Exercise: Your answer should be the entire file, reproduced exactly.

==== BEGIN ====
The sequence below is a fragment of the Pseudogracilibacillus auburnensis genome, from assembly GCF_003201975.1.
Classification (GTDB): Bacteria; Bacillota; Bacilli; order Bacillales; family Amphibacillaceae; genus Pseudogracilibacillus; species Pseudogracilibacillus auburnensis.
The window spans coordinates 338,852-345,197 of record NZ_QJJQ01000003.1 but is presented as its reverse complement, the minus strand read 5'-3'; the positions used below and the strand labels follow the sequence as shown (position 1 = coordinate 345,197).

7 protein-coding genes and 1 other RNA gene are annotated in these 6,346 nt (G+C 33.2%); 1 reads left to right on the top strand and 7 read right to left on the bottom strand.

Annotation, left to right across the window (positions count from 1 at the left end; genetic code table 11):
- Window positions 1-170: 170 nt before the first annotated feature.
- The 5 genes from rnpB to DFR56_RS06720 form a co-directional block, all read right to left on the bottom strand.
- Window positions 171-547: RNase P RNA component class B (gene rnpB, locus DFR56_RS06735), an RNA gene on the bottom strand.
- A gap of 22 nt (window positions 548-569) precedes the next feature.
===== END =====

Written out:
The sequence below is a fragment of the Pseudogracilibacillus auburnensis genome, from assembly GCF_003201975.1.
Classification (GTDB): Bacteria; Bacillota; Bacilli; order Bacillales; family Amphibacillaceae; genus Pseudogracilibacillus; species Pseudogracilibacillus auburnensis.
The window spans coordinates 338,852-345,197 of record NZ_QJJQ01000003.1 but is presented as its reverse complement, the minus strand read 5'-3'; the positions used below and the strand labels follow the sequence as shown (position 1 = coordinate 345,197).

7 protein-coding genes and 1 other RNA gene are annotated in these 6,346 nt (G+C 33.2%); 1 reads left to right on the top strand and 7 read right to left on the bottom strand.

Annotation, left to right across the window (positions count from 1 at the left end; genetic code table 11):
- Window positions 1-170: 170 nt before the first annotated feature.
- The 5 genes from rnpB to DFR56_RS06720 form a co-directional block, all read right to left on the bottom strand.
- Window positions 171-547: RNase P RNA component class B (gene rnpB, locus DFR56_RS06735), an RNA gene on the bottom strand.
- A gap of 22 nt (window positions 548-569) precedes the next feature.